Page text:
When I have sent a blog, it is usually either irrelevant (as the site may be following a different trend that week) or it needs to be changed so much I may as just as well started from scratch anyway!
Step 6: Make it Original
My life would be so easy if I could write one blog and send it to twenty different sites but my career would soon be over. Make sure you send only original content as to do otherwise is rude and will be frowned upon. You won’t only risk your own reputation you could risk the site’s Google ranking if they publish duplicate content unknowingly. Strangely enough, Huffington Post is one of the only blogs I write for that allow articles from other sources. They won’t allow a promotional backlink though so do be careful! Which leads me to …
Step 7: Make Sure the Blog is Advantageous
The sites we want to guest blog on usually have the upper hand throughout this process but we shouldn’t forget the reason we want to be featured. You need that link, whether it’s in a profile or the body of the post (the latter is better) and so you need to know if the site will accept that. Some won’t even entertain a link of any kind (which is odd as outbound links, placed well, can be beneficial too), while others will have rules, such as, “not above the fold.”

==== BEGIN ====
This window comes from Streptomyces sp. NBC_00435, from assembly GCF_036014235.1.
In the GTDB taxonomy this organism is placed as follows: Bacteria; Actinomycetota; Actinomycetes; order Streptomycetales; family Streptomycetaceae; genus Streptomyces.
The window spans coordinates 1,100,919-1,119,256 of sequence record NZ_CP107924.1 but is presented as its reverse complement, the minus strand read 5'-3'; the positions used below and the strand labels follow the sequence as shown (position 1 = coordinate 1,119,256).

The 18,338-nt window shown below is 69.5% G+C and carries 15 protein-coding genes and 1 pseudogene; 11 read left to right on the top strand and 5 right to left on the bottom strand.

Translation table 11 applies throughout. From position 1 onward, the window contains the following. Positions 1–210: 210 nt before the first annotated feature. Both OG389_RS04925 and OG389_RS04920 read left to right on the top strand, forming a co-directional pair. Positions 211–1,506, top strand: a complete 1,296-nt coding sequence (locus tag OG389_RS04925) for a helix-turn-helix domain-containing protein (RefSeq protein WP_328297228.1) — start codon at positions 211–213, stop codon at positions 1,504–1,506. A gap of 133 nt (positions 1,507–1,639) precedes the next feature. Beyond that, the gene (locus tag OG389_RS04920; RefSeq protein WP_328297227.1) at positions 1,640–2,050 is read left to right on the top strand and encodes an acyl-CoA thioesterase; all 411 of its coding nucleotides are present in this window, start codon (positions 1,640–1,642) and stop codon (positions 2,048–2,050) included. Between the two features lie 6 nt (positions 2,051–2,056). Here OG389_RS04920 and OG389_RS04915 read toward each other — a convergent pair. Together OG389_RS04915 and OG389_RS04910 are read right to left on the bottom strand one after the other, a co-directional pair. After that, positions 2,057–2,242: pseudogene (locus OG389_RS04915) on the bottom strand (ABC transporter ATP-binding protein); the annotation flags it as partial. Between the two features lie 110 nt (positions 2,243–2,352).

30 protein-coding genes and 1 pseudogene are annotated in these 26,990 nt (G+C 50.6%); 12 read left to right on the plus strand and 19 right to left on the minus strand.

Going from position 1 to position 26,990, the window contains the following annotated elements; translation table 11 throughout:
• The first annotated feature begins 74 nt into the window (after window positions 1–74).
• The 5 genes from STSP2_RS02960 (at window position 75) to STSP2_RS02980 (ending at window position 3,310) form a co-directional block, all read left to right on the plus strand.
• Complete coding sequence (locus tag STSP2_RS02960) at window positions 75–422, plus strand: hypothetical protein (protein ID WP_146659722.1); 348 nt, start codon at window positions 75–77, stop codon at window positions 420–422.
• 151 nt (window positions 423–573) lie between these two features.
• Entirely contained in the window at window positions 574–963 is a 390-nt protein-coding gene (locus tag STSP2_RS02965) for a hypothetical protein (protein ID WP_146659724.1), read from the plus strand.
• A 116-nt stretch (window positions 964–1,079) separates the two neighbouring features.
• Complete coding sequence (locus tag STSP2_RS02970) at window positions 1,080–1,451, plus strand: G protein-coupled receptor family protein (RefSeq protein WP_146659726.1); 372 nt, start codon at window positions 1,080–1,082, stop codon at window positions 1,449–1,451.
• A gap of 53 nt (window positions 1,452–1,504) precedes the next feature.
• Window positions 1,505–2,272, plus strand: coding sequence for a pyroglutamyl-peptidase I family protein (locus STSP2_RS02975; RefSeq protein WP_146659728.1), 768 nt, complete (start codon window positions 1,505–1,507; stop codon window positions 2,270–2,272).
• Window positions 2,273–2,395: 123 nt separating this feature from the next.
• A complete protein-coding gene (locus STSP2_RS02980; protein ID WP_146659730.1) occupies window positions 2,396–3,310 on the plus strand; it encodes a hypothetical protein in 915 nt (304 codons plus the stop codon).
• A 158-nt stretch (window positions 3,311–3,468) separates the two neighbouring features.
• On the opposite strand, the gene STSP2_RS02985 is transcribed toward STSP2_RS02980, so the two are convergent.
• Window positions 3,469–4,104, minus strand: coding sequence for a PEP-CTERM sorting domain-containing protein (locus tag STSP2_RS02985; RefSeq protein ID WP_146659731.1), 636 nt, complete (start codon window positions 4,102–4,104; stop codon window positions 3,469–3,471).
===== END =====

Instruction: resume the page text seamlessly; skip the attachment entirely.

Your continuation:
Once the post is up it’s time to share. Why? The links on social media will help you in the long ruin while your host will be more willing to accommodate you if they see you sharing it with your network. Now you’ve begun to build your portfolio it’s time to tackle your wish list, remember, the scattergun approach never works, get personal and spend time getting to know the publication before you pitch. These relationships could last a lifetime and if you’re a marketer or a business, you’ll realise the incredible value in this.